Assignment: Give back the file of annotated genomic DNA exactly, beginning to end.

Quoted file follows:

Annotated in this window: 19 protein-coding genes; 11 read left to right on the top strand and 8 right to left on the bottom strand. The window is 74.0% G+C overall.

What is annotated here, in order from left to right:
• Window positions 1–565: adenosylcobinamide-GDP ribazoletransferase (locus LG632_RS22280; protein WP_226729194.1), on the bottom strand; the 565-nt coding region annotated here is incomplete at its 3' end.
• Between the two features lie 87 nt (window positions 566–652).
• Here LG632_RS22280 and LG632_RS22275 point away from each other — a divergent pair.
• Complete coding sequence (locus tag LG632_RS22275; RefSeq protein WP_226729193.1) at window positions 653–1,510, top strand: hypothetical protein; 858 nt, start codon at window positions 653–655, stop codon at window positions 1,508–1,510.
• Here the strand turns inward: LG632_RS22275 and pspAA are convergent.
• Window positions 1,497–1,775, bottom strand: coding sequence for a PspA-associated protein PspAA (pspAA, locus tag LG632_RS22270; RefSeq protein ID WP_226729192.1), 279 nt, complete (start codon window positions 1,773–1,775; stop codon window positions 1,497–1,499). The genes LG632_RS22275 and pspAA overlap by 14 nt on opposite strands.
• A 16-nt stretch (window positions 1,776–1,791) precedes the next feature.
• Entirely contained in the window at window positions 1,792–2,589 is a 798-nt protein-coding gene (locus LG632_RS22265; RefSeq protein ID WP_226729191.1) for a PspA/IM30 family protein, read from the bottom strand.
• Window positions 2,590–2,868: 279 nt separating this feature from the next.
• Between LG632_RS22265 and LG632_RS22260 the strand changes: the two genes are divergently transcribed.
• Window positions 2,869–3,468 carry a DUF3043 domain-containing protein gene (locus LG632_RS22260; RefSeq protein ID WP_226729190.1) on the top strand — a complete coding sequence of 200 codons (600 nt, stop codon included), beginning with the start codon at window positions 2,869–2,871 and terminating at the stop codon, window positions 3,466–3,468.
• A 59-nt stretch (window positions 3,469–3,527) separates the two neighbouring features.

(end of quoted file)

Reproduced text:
Annotated in this window: 19 protein-coding genes; 11 read left to right on the top strand and 8 right to left on the bottom strand. The window is 74.0% G+C overall.

What is annotated here, in order from left to right:
• Window positions 1–565: adenosylcobinamide-GDP ribazoletransferase (locus LG632_RS22280; protein WP_226729194.1), on the bottom strand; the 565-nt coding region annotated here is incomplete at its 3' end.
• Between the two features lie 87 nt (window positions 566–652).
• Here LG632_RS22280 and LG632_RS22275 point away from each other — a divergent pair.
• Complete coding sequence (locus tag LG632_RS22275; RefSeq protein WP_226729193.1) at window positions 653–1,510, top strand: hypothetical protein; 858 nt, start codon at window positions 653–655, stop codon at window positions 1,508–1,510.
• Here the strand turns inward: LG632_RS22275 and pspAA are convergent.
• Window positions 1,497–1,775, bottom strand: coding sequence for a PspA-associated protein PspAA (pspAA, locus tag LG632_RS22270; RefSeq protein ID WP_226729192.1), 279 nt, complete (start codon window positions 1,773–1,775; stop codon window positions 1,497–1,499). The genes LG632_RS22275 and pspAA overlap by 14 nt on opposite strands.
• A 16-nt stretch (window positions 1,776–1,791) precedes the next feature.
• Entirely contained in the window at window positions 1,792–2,589 is a 798-nt protein-coding gene (locus LG632_RS22265; RefSeq protein ID WP_226729191.1) for a PspA/IM30 family protein, read from the bottom strand.
• Window positions 2,590–2,868: 279 nt separating this feature from the next.
• Between LG632_RS22265 and LG632_RS22260 the strand changes: the two genes are divergently transcribed.
• Window positions 2,869–3,468 carry a DUF3043 domain-containing protein gene (locus LG632_RS22260; RefSeq protein ID WP_226729190.1) on the top strand — a complete coding sequence of 200 codons (600 nt, stop codon included), beginning with the start codon at window positions 2,869–2,871 and terminating at the stop codon, window positions 3,466–3,468.
• A 59-nt stretch (window positions 3,469–3,527) separates the two neighbouring features.